The Dimensions of Anatomy As technology improves, understanding the human anatomy may become easier. By using iodine, which helps to outline human tissues, junior HTC biological science major Alexandra Spaw will stain and scan a human embryo. Her research will allow her to evaluate iodine staining, which is a new method for scanning and studying tissues. Using her PURF grant, Spaw will apply these scans to the creation of 3D movies about human embryonic development as well as possibly neurological development. This anatomical catalog will not only serve as an open-access resource, she said, but also will create a useful protocol for using iodine staining in the field.
Breaking Bacteria Barriers A harmless bacterium for some can prove to be a lethal pathogen for others. Such is the case for Pseudomonas aeruginosa. As junior HTC biological studies major Elizabeth Mathias explained, research shows that about 80 percent of cystic fibrosis patients have a chronic P. aeruginosa infection by age 20, and it often causes a more severe decline in lung function. The bacterium is largely protected by its biofilm, a thin layer that encases bacterial communities and makes them extremely resistant to antibiotics. Using her PURF grant, Mathias plans to target particular genes within the bacterium to observe their effect on the biofilm. She said that research in this area could have large implications in the treatment of infections.
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Science at a Glance An Eye on Cancer Two proteins may have significant implications not only for eye structure but also for cancer development, according to senior biological science major Megan Ensinger. Moesin and Clic are two important proteins involved in the development of cell structure in the eyes of fruit flies, she explained. A lack of integrity and maintenance of this complex cellular architecture induced by a loss of either moesin or Clic may cause cell migration, a definitive marker in the progression of cancer growth. Using her PURF grant, Ensinger plans to use genetic tools — breeding schemes in the flies — and high power magnification to better understand the interaction of moesin and Clic in maintenance of tissue integrity in the fruit fly eye. By clarifying the protein interaction within this system, she hopes her work can contribute to scientists’ understanding of cancer and tumor growth.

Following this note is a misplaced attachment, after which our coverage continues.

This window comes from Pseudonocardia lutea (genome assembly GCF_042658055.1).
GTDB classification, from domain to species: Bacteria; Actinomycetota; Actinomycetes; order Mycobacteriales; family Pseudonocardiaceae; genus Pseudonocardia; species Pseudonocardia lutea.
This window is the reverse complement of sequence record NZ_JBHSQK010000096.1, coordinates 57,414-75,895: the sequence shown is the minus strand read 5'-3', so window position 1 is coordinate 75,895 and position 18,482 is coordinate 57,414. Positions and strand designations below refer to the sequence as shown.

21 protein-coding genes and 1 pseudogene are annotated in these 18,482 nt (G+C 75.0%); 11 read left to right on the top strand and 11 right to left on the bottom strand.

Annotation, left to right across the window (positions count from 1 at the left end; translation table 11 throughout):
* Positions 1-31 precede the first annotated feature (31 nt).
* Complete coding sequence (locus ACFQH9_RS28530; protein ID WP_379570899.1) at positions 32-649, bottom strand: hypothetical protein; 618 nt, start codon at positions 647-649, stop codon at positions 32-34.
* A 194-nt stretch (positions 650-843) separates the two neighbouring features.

Food for Thought Tiny micro-level changes can have huge biological implications. Cells that become senescent, for example, are associated with aging, tumor suppression, tumor promotion, and tissue repair. According to sophomore HTC biological studies major Wenjuan Zhang, different types of stresses can induce mitotic cells found in all parts of our body to undergo cellular senescence and begin to age. Moreover, an increase of senescent cells in the brain is believed to be linked to an increase risk of degenerative diseases such as Alzheimer’s, said Zhang. She will use her PURF grant to observe the effects of diet changes on cellular senescence in the brains of mice, specifically in regard to fat content. Her goal is to better understand the effects of diet on the aging process of the brain.
Alzheimer’s Origins Early-onset Alzheimer’s Disease (AD) and late-onset, or sporadic, AD are not equally affected by gene mutations, according to senior pre-physical therapy major Sarah Sivinski. In early-onset AD, there appears to be a relationship between disease occurrence and gene mutations. However in sporadic AD, there appears to be no correlation. As a result, the causes of AD are still a mystery. Using her PURF grant, Sivinski plans to explore research that indicates an interesting relationship between patients with type 2 diabetes and an increased risk of developing sporadic AD. Through
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a better understanding of the role of insulin in type 2 diabetes, Sivinski said her research can help supplement previous experiments that have shown that increased insulin improves memory in early-onset AD. She hopes her research can help in the development of new treatment strategies.
Temperature Tempers Disease In developing countries, bacteria-based diseases can take a heavy toll on the intestinal system. Bacterium species such a S. dysenteriae can cause symptoms of a fever, abdominal cramps, and bloody diarrhea, possibly leading to death, said senior biological sciences major Kevin Gross. The gene ompA is important for the S. dysenteriae bacterium because it detects the temperature of the bacterium environment. This temperature allows S. dysenteriae to determine how much protein to produce — a vital function for its survival. Using his PURF grant, Gross plans to determine how the ompA gene is controlled in response to changes in environmental temperature. He said that such knowledge may ultimately reveal ways of shutting down bacterium protein production in the human body, leading to a new way of controlling S. dysenteriae infections.